• AFP-Jiji


Greenland votes Tuesday in legislative elections largely seen as a referendum on a controversial mining project that would help diversify the Arctic island’s economy as it plans for a future altered by global warming.

The autonomous Danish territory obtained ownership of its vast mineral reserves in 2009 when its self-rule powers were widened.

Those resources, its geopolitical relevance and easier access due to melting sea ice have made Greenland increasingly attractive to the world’s superpowers in recent years. Donald Trump, when he was U.S. president, even offered to buy the island in 2019.

While Denmark and Greenland made it abundantly clear the territory was not for sale, Nuuk is nonetheless keen to attract foreign investments to help it cut its financial umbilical cord to Copenhagen someday.

A rare earth and uranium mining project proposed by an Australian company and backed by Chinese investors in the south of the island in Kuannersuit could provide a massive windfall that would supplement Greenland’s main industry, fishing.

But in February, a political crisis erupted when a junior party quit the coalition government over the project, leading to Tuesday’s early elections for parliament’s 31 seats.

Environmental organization Urani Naamik (Uranium, No Thank You) hangs up flyers in Nuuk, Greenland, on Saturday, a few days before legislative elections. | AFP-JIJI
Environmental organization Urani Naamik (Uranium, No Thank You) hangs up flyers in Nuuk, Greenland, on Saturday, a few days before legislative elections. | AFP-JIJI

Social democratic Siumut, Greenland’s largest party, has dominated island politics since autonomy in 1979. Currently trailing in the polls, it backs the mine project.

The opposition left-green party Inuit Ataqatigiit (IA), leading in the polls, opposes any uranium mining, fearing the radioactive waste could harm the pristine environment.

“We have to say no to the mine and allow ourselves to develop our country our own way,” said Mariane Paviasen, an IA member of parliament and leader of the anti-mine charge.

“In Greenland we have clean air and unspoiled nature. We live in harmony with nature and we aren’t going to pollute it.”

A resident of Narsaq, the village of 1,500 inhabitants where the mine would operate for 37 years if approved, she has been fighting for eight years to block the mine’s permit.

In 2010, Australian company Greenland Minerals obtained an exploration license for the Kuannersuit deposit, considered one of the world’s richest in uranium and rare earth minerals — a group of 17 metals used as components in high-tech devices such as smartphones, flat screen displays, electric cars and weapons.

The company’s environmental protection plan was recently approved but authorities still need to greenlight the project before an operating license can be issued.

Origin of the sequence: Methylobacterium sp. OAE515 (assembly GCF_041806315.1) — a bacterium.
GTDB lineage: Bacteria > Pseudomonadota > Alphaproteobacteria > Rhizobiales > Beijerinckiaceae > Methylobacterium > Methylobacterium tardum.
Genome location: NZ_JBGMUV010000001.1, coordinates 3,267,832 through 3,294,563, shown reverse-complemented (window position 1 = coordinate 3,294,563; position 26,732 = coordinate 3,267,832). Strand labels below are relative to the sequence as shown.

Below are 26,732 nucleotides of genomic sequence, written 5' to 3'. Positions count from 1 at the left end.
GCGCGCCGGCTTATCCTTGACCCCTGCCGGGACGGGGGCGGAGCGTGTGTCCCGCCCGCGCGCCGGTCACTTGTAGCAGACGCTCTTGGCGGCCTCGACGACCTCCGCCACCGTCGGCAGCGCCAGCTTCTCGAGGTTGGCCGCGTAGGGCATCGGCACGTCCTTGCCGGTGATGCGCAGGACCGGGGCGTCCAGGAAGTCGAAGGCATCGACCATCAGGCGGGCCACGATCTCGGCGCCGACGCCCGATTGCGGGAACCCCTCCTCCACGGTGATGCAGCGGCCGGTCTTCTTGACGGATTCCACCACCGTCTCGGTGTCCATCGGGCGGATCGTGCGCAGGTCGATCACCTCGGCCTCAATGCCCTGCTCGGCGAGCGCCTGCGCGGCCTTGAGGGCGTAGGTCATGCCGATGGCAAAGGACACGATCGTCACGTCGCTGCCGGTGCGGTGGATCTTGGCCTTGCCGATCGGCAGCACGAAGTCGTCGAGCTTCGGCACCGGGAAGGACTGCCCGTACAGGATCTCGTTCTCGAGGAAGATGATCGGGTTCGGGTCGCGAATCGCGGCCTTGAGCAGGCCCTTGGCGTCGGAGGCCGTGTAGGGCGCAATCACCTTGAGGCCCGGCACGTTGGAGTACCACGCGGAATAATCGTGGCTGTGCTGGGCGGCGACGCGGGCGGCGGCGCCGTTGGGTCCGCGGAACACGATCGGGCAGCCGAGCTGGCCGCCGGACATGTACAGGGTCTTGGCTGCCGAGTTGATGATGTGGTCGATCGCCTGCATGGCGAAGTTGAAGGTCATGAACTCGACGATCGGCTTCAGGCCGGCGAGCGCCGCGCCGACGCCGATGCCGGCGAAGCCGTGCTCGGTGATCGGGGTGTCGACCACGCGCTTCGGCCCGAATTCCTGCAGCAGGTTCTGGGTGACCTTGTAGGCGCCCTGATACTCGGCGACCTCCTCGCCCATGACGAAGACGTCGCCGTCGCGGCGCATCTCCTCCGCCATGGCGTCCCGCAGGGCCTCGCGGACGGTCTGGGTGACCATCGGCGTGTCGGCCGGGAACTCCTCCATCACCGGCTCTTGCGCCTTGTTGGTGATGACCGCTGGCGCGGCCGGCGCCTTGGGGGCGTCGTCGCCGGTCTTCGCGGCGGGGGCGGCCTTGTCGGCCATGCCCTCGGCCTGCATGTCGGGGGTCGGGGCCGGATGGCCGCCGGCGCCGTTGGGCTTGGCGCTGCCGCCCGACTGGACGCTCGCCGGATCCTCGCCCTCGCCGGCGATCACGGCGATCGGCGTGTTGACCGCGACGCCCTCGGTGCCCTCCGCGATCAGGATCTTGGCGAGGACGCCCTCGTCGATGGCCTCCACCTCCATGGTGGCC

Election posters are fixed on the roadside in Nuuk, Greenland, on Wednesday. | AFP-JIJI
Election posters are fixed on the roadside in Nuuk, Greenland, on Wednesday. | AFP-JIJI

Siumut party leader Erik Jensen said the project would be “hugely important for Greenland’s economy.”

But opponents say the mine, located in the island’s only agricultural region, would deprive locals of their farmland and hunting grounds. They argue it reeks of colonialism in a region already coping with the devastating effects of climate change.

“People in Narsaq … feel they will have to leave,” Greenlandic political scientist Nauja Bianco said.

“The question then is how to legitimize the shutdown of the settlement. It’s reminiscent of colonial times.”

For Birger Poppel, a University of Greenland expert on Arctic development, the mine is in any case “not a quick fix” for Greenland’s financial independence.

Nuuk relies on annual Danish subsidies of around €526 million ($620 million), representing a third of its national budget.

The mine could boost the island’s budget by 1.5 billion Danish kroner ($235 million, €200 million) according to Greenland Minerals. But that would reduce Denmark’s annual subsidies by half that amount due to a revenue-sharing deal with Copenhagen, which is not opposed to Greenland’s dream of independence.

Other sectors that could be developed to help finance that dream are tourism, agriculture and the export of sand and natural fertilizers, according to Mikaa Mered, professor of geopolitics at the Paris Institute of Political Studies.

For now, fishing makes up most of the local economy and 90% of exports.

That industry is prospering, benefiting from climate change as fish stocks diversify in the warmer waters.

“I love being an independent fisherman,” said 27-year-old Lars Heilmann, who mostly catches halibut for export.

He’s not hoping for any major changes from the election — “just bigger quotas in the Nuuk fjord” — and says climate change hasn’t affected his life much.

But the same cannot be said for the many hunters in Greenland’s small coastal villages, as retreating sea ice shortens the season when they can head out on the ice with dogsleds to hunt.

The Arctic has been warming at twice the rate of the rest of the world since the 1990s. And yet, Greenland has not signed the Paris climate agreement. IA has vowed to do so if it comes to power.

While opinion polls credit IA with 36% of voter support compared to 23% for Siumut, pollsters warn that the outcome remains uncertain.

Results are expected early Wednesday.

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